The term “circadian rhythm” refers to your body’s internal clock, or the natural way the body governs daily processes— everything from the secretion of enzymes and hormones to when you fall asleep and when you wake up. These rhythms are often set by environmental cues; for example, your body starts to wind down and prepare for sleep after sunset, and it’s prone to wake up at sunrise.

Maintaining an optimal circadian rhythm is hugely important for hard-training guys as any disruption in the body’s natural rhythms can in turn disrupt the production of anabolic hormones like testosterone and insulin, and rob you of the energy you need for intense workouts. So not only is it important to get rest when your body tells you to, researchers at Vanderbilt University showed in a recent study that it’s fairly easy to pack on fat if you ignore the circadian rhythm. Specifically, researchers discovered that insulin sensitivity is in part governed by circadian rhythms and you’ll be less sensitive to insulin as your body enters the inactive/fasting phase near the end of the day, and hence far more likely to store calories as fat.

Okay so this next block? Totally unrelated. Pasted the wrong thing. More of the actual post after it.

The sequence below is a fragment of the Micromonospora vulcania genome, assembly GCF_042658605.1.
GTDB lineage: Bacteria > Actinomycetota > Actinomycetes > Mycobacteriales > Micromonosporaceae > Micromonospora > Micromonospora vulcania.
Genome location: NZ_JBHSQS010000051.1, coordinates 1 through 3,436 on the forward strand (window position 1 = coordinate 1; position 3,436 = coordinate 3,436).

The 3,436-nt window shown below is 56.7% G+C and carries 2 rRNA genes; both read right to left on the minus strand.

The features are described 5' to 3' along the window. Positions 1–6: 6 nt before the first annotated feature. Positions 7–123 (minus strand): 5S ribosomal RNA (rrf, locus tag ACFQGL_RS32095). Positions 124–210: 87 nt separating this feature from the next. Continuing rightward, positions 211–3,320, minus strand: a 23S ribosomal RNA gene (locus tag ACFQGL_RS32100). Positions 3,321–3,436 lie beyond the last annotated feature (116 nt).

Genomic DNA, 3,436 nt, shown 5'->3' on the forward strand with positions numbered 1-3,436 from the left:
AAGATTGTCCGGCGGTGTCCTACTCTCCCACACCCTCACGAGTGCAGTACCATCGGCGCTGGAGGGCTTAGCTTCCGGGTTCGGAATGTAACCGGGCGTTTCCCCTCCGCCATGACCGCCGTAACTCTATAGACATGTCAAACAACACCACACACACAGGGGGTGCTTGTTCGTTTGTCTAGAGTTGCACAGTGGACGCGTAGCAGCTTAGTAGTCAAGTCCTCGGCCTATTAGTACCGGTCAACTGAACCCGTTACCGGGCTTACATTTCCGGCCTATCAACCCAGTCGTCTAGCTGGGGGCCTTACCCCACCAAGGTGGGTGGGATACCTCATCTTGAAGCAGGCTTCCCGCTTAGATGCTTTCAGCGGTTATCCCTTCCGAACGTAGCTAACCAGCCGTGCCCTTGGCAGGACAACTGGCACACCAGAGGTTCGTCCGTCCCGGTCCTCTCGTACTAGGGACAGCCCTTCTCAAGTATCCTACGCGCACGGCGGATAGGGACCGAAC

The researchers said this helps explain increased obesity and diabetes rates amongst people who work the night shift and recommended that people avoid eating altogether between dinner and the following day’s breakfast.


Circadian rhythms aren’t entirely dependent upon the rising and setting of the sun, but your body is naturally inclined to follow that cycle. Recent studies have shown that the body is best primed for exercise in late afternoon— between 4 and 5 pm—when body temperature is naturally at its highest point. The studies showed that both strength and endurance are about 5% higher in late afternoon, and you’re less likely to suffer an injury when training at that time.

While late afternoon might be the optimal training time for for most guys, it doesn’t necessarily mean you should abandon the morning routine if that’s when you typically train. Separate studies have shown that guys who train in the morning are more likely to stay consistent in the long run.